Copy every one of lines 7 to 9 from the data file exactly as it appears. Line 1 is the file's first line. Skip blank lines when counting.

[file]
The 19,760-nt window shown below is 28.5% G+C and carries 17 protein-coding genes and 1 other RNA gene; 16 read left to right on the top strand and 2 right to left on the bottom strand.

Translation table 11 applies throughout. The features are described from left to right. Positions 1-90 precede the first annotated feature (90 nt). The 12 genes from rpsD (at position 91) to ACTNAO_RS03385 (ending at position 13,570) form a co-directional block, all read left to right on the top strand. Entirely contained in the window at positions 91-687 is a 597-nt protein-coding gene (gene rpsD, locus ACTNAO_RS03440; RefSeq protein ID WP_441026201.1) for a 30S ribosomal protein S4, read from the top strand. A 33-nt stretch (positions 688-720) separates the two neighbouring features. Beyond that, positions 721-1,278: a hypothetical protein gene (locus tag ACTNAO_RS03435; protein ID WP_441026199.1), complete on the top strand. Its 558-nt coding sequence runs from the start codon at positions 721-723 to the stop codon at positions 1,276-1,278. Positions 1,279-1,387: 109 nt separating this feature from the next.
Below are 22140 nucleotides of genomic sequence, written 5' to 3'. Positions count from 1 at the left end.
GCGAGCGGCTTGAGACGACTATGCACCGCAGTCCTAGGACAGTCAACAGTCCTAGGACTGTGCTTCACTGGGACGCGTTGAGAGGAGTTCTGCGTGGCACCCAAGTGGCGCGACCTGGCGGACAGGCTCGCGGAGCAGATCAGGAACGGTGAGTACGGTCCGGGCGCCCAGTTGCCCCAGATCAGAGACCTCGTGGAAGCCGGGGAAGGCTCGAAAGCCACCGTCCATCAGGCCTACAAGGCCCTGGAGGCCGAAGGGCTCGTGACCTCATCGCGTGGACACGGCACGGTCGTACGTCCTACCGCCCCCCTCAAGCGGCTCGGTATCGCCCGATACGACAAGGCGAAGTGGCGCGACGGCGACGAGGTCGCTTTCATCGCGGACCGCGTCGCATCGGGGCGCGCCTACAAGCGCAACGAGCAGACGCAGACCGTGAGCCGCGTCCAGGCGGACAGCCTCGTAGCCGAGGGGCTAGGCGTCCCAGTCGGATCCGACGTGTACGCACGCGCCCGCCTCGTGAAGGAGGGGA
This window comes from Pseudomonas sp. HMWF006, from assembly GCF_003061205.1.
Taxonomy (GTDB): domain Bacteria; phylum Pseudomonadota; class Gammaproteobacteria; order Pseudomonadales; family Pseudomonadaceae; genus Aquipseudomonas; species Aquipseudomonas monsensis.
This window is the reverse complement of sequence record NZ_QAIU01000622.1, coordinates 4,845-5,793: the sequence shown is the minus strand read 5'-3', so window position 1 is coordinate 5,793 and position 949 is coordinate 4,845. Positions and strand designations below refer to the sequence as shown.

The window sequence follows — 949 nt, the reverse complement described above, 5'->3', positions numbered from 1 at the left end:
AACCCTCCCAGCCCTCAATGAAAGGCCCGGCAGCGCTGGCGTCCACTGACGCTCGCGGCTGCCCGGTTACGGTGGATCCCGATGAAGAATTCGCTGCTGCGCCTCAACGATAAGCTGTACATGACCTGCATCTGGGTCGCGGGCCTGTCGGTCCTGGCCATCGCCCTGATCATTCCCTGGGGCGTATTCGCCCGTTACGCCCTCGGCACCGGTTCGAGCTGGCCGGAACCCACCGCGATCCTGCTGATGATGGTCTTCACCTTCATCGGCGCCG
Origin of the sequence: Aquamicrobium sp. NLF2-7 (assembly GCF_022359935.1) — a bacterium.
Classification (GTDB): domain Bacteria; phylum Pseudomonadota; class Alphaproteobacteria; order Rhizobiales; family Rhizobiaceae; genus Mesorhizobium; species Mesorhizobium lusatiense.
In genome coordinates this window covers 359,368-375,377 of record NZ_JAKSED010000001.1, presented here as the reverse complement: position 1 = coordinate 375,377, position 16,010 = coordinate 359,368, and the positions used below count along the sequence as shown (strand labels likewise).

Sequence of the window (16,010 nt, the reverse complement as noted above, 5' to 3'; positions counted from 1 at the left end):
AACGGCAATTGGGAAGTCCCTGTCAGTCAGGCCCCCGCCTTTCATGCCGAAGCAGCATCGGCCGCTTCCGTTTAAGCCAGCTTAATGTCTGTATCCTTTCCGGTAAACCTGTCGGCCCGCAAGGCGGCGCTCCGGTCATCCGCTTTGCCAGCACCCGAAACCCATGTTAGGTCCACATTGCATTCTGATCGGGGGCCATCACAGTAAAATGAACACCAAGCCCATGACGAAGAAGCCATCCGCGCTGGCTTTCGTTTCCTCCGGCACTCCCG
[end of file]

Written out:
This window is the reverse complement of sequence record NZ_QAIU01000622.1, coordinates 4,845-5,793: the sequence shown is the minus strand read 5'-3', so window position 1 is coordinate 5,793 and position 949 is coordinate 4,845. Positions and strand designations below refer to the sequence as shown.

The window sequence follows — 949 nt, the reverse complement described above, 5'->3', positions numbered from 1 at the left end:
AACCCTCCCAGCCCTCAATGAAAGGCCCGGCAGCGCTGGCGTCCACTGACGCTCGCGGCTGCCCGGTTACGGTGGATCCCGATGAAGAATTCGCTGCTGCGCCTCAACGATAAGCTGTACATGACCTGCATCTGGGTCGCGGGCCTGTCGGTCCTGGCCATCGCCCTGATCATTCCCTGGGGCGTATTCGCCCGTTACGCCCTCGGCACCGGTTCGAGCTGGCCGGAACCCACCGCGATCCTGCTGATGATGGTCTTCACCTTCATCGGCGCCG